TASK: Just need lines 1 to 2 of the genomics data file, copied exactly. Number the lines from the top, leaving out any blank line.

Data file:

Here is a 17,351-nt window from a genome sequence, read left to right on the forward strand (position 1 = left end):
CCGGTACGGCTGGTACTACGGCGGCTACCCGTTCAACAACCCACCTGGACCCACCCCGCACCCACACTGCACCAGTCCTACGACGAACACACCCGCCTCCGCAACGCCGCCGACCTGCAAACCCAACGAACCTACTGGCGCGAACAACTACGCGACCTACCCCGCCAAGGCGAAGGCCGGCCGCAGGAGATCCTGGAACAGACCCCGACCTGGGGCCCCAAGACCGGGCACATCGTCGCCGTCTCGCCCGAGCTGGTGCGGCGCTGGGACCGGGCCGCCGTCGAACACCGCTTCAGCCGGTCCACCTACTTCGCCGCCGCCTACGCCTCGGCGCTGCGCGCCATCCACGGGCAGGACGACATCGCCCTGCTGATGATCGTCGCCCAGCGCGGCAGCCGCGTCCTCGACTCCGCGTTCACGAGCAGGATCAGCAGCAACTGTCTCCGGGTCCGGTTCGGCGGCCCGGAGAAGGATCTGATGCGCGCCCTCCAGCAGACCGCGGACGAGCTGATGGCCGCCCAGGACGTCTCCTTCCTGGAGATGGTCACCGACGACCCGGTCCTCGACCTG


Here is a 17,351-nt window from a genome sequence, read left to right on the forward strand (position 1 = left end):
CCGGTACGGCTGGTACTACGGCGGCTACCCGTTCAACAACCCACCTGGACCCACCCCGCACCCACACTGCACCAGTCCTACGACGAACACACCCGCCTCCGCAACGCCGCCGACCTGCAAACCCAACGAACCTACTGGCGCGAACAACTACGCGACCTACCCCGCCAAGGCGAAGGCCGGCCGCAGGAGATCCTGGAACAGACCCCGACCTGGGGCCCCAAGACCGGGCACATCGTCGCCGTCTCGCCCGAGCTGGTGCGGCGCTGGGACCGGGCCGCCGTCGAACACCGCTTCAGCCGGTCCACCTACTTCGCCGCCGCCTACGCCTCGGCGCTGCGCGCCATCCACGGGCAGGACGACATCGCCCTGCTGATGATCGTCGCCCAGCGCGGCAGCCGCGTCCTCGACTCCGCGTTCACGAGCAGGATCAGCAGCAACTGTCTCCGGGTCCGGTTCGGCGGCCCGGAGAAGGATCTGATGCGCGCCCTCCAGCAGACCGCGGACGAGCTGATGGCCGCCCAGGACGTCTCCTTCCTGGAGATGGTCACCGACGACCCGGTCCTCGACCTG